“Even more than the towns or cities, I feel like Japan as a country has that,” Yamaoka says. “You can say that about many places in the world – Asia, China, America, and Japan, too. I feel there’s a distinctive rhythm of Japan – and I mean Japan as a whole. Van Halen, for example, I think they’re quintessentially American. Their grooves, I think, would never come out of Japan.”
“But I think Japan’s groove has to do with the way we always attempt to harmonize and reconcile ourselves with the people around us,” he adds. “We look around us and say, ‘Oh, they’re doing it like that, so I’ll do this.’ […] What that example shows, I think, is that Japanese people leave a space to synchronize with each other. As Japanese, we all have our individual rhythms, but the ‘Japanese groove’ is a sense of rhythm based on harmonizing with those around us. That’s our national character and how we go about our daily lives.”
A counterpoint, however, that we talk about is Japanese musicians’ knack for being genre-fluid. One contemporary example is Maximum The Hormone, who, in the course of one song, goes from trash metal to deathcore, all the way to J-pop and electronica. Yamaoka’s work also runs the gamut of genres. It can be dark and scary. Or it can be soft and meditative. Or in the case of Slitterhead, it can be loud and abrasive. His music is full of different rhythms and BPMs, and never sticks to one style. You could also say it’s in stark contrast to the idea of harmonizing with those around you when you’re creating dissonant music that’s hard to follow.
Yamaoka says this genre fluidity is something he thinks about often and something directly related to his hopes for the Slitterhead soundtrack.
“Foreign people have this impression of Japanese, I think, that they are very quiet and unassuming,” Yamaoka tells me. “During conversations, for example, I bet Americans wonder a lot why Japanese people aren’t saying anything. But the truth is, we’re silent because we’re thinking deeply and synthesizing what’s being said. And I think, as creators, we do the same thing with music. Like you said, there is a tendency for Japanese creators to combine and mix different things together. Rather than create something from scratch, we instead tend to combine different strands together to create something new.”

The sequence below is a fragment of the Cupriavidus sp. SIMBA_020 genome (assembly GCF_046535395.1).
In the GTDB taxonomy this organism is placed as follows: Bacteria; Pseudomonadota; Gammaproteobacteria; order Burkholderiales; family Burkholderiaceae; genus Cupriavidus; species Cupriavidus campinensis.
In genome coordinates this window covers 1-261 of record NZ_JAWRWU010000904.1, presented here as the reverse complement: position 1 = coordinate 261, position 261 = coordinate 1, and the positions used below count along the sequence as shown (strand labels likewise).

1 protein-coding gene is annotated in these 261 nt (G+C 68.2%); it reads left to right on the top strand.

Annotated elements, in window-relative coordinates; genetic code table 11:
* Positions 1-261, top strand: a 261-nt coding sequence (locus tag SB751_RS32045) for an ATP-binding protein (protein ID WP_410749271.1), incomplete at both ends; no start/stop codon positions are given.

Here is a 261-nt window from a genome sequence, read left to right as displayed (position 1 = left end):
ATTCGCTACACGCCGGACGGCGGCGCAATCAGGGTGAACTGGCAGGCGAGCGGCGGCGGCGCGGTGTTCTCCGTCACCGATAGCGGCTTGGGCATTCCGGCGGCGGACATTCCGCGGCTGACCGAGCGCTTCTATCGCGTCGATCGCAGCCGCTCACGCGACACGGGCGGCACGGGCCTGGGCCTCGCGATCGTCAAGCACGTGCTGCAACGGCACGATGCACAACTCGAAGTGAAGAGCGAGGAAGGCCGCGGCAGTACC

“For Slitterhead, what I want from the music – not the music even, the sound as a whole – is for it to evoke a unique sensation in players while they play,” he says. “I’m not really thinking about ‘jazz’ or ‘classical’ at all. I want the sound design for Slitterhead to feel new, like something that others will look back at and try to imitate in the future.”
Yamaoka is in a privileged position to try and create new sounds and has been afforded that opportunity for about 30 years. But he acknowledges it’s not the same for a lot of Japanese artists and recognizes how historically hard it’s been for Japanese musicians to break beyond the country in meaningful ways.
“You have certain famous creators, like that artist Sophie who passed away recently, or if you go back ten years, Skrillex,” Yamaoka says. “These artists have talked about their appreciation for Japanese music; I think they’re all watching what we do. And in Skrillex’s case, he incorporated some of those inspirations in his own interpretation of dubstep, and that totally took off. But Japanese creators – what they create fuels and inspires foreign artists, who then build on and reiterate and find success with these ideas. But Japanese artists? For some reason, halfway through, it’s like they just run out of steam. This is true for young Japanese, too; they just aren’t able to sustain it into a culture or genre. And I’ve asked myself many times, why is that?”
“Japanese people are so good at combining things and making something new, but why can’t they sustain and develop those ideas,” he continues. “And how could we build an environment that fosters more sustained creative endeavors?”